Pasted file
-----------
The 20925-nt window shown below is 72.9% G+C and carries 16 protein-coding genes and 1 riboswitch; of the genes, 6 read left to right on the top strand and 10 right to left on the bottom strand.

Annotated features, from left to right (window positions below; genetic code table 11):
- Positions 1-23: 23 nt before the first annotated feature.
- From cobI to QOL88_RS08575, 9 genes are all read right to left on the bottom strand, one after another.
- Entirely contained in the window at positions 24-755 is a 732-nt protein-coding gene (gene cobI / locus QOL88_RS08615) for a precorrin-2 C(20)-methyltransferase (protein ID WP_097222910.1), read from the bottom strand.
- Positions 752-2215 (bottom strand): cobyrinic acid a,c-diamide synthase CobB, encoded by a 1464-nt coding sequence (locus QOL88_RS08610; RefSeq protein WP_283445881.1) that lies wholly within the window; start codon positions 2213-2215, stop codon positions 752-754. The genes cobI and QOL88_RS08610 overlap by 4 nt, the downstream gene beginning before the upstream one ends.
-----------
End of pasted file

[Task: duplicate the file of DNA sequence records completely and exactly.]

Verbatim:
The 20925-nt window shown below is 72.9% G+C and carries 16 protein-coding genes and 1 riboswitch; of the genes, 6 read left to right on the top strand and 10 right to left on the bottom strand.

Annotated features, from left to right (window positions below; genetic code table 11):
- Positions 1-23: 23 nt before the first annotated feature.
- From cobI to QOL88_RS08575, 9 genes are all read right to left on the bottom strand, one after another.
- Entirely contained in the window at positions 24-755 is a 732-nt protein-coding gene (gene cobI / locus QOL88_RS08615) for a precorrin-2 C(20)-methyltransferase (protein ID WP_097222910.1), read from the bottom strand.
- Positions 752-2215 (bottom strand): cobyrinic acid a,c-diamide synthase CobB, encoded by a 1464-nt coding sequence (locus QOL88_RS08610; RefSeq protein WP_283445881.1) that lies wholly within the window; start codon positions 2213-2215, stop codon positions 752-754. The genes cobI and QOL88_RS08610 overlap by 4 nt, the downstream gene beginning before the upstream one ends.